How to run a great youth sports practice

Jack Perconte

Parents often have unrealistic expectations of youth sport coaches. After all, most youth sport coaches are volunteer coaches who are only coaching because their sons or daughters are playing the sport. However, this should not provide an excuse for volunteer coaches to lack, enthusiasm, preparation and at least some measure of expertise.

An often-used statement I use is that “Practice is the coaches’ time to shine, whereas, games are players time to shine.” For this to happen, it is necessary that youth sport coaches know how to run practices that are vibrant, informative and fun. With that in mind, running a great youth sport practice includes three main ingredients – organization, activity, and teaching. One without the others leads to either wasted time, bored kids and missed teaching opportunities. Coaches should map out their practices so that there is little wasted time. Preseason practices should cover every important aspect of the sport appropriate for the age of the player. In the regular season, coaches can focus their practice time to cover parts of the game most needed, based on their team game results and weaknesses.

Following are other tips on how to run a great youth sports practice:

Good coaches should:

1. Start practice on time — parents who bring their child late will get the message early in the season that their kids will be missing some quality information and skill work. Of course, it is necessary that coaches arrive early to have all equipment set up in order to begin on time.

2. Teach during warm-up time — it is vital that coaches instruct even during warm-ups so there is no wasted teaching opportunities. Often, warm-up time is when players perform the greatest amount of skill work.

3. Consider player safety at all times and teach players how to set up and practice in safe ways. This is necessary so a coach’s time is not spent dealing with unnecessary injuries. Good coaches also explain how to use safety equipment for the particular sport.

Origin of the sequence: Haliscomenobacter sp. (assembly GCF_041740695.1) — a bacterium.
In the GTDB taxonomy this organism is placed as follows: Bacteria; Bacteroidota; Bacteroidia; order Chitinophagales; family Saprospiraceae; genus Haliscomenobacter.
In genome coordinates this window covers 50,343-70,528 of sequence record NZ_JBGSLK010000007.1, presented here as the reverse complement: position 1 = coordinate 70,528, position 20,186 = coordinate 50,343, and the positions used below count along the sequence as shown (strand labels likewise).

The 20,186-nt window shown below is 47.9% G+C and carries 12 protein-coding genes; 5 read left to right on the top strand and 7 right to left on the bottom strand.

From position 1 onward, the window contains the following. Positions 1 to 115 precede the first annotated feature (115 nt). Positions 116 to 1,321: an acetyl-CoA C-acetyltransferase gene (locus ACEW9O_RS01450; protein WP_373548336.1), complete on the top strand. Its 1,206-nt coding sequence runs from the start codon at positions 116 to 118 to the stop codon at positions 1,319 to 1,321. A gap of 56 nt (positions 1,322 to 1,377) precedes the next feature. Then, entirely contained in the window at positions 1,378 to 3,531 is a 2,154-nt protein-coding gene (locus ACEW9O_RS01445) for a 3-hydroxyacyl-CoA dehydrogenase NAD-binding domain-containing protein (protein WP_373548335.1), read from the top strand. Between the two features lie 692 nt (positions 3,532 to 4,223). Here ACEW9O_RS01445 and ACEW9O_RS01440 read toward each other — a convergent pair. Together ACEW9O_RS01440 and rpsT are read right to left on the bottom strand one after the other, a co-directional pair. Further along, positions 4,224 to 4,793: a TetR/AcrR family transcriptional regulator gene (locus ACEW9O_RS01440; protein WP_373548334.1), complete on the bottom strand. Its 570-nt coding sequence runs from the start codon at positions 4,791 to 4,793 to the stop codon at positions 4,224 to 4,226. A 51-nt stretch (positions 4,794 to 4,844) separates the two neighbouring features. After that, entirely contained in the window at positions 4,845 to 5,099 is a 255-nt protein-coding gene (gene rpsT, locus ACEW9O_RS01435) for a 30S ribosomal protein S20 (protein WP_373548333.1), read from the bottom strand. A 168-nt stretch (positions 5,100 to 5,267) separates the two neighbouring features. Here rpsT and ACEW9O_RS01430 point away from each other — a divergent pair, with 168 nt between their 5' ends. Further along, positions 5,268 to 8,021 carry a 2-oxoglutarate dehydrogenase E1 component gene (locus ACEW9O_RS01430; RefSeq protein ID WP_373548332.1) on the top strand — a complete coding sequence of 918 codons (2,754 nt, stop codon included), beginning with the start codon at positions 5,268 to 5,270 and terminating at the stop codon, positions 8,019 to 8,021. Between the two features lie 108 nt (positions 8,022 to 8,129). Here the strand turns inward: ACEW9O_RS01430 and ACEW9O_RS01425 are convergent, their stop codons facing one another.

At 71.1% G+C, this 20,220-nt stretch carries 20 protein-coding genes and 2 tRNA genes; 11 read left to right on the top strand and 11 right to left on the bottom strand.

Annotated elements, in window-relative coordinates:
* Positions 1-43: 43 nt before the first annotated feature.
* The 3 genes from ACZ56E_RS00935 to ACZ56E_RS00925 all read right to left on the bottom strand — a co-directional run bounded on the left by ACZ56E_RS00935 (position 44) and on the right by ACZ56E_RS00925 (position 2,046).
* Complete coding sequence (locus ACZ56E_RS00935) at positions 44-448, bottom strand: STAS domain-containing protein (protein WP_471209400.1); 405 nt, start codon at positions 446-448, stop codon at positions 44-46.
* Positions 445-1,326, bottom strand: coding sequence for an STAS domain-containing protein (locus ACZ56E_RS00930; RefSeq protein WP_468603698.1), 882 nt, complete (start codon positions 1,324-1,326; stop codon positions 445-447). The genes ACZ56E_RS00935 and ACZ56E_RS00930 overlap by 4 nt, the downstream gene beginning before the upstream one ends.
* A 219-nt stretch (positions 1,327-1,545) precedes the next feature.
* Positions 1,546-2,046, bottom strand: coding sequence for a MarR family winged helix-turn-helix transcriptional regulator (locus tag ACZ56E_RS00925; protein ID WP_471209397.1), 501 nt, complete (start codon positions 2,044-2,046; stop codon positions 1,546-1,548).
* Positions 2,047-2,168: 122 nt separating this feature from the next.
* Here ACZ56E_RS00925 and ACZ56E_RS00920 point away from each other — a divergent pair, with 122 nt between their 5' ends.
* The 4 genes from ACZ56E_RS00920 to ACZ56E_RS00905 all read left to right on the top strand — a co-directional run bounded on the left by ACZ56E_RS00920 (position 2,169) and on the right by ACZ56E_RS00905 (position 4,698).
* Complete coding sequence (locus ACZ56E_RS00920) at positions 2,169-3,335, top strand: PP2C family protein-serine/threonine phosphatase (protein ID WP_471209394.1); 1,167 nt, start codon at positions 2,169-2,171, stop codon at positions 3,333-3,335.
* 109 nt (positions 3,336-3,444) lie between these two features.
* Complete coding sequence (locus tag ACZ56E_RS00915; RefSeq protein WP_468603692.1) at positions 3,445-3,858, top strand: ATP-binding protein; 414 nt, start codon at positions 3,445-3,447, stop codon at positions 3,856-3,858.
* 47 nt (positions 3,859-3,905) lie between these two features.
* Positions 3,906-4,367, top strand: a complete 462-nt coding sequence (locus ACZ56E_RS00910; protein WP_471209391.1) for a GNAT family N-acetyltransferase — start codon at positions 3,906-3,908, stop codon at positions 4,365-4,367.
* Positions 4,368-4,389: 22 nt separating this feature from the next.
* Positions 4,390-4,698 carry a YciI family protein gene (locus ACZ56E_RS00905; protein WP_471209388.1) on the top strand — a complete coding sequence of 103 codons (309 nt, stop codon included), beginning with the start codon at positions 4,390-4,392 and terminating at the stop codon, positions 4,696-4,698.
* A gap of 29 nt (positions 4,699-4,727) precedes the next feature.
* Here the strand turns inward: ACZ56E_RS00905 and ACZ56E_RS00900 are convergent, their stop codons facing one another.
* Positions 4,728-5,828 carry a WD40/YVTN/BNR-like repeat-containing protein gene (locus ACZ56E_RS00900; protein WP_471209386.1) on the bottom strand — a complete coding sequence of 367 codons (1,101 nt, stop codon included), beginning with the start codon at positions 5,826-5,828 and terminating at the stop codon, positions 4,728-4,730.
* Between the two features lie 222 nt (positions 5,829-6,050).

4. Use assistant coaches and interested parents for various skill stations so players remain active. This is also the key to avoid player boredom.

5. Keep stations short when possible and cover as many aspects of the sport as time allows each practice.

6. Change the pattern by working on different skills and game situations in a different order each practice.

7. Use competition, contests and game play, when players appear bored and especially at the end of practices when kids usually get tired.

8. Have rewards for hard working “practice players” and not just star game players. Meaningful but inexpensive rewards for best defensive, offensive and hustle player(s) of each practice will help motivate players at practice because all kids like to win rewards.

9. Reenact game plays or practice plays until performed correctly. Although this can seem monotonous to young players, it is necessary to stress the importance of doing things correctly.

10. Provide equal attention to each player and not just to the best, worst, or your own son or daughter.

11. Give homework of the things you would like players to practice before returning the next time.

12. Avoid long, drawn out talks — short talks and demonstrations are best.

By using the above tips and by teaching the game positively and enthusiastically, the “having fun” part of sport for kids will take care of itself.

Jack Perconte played 12 years of professional baseball. After retiring from professional baseball in 1987, Perconte opened a baseball training academy in Naperville, Ill. The hitting drills, mental training and coaching tips found in “The Making of a Hitter” (www.jackperconte.com) were culled from the 60,000 hitting lessons Perconte estimates he gave while operating the academy. He has also written “Raising an Athlete,” and writes for the blog Positive Parenting in Sports at www.jackperconte.com.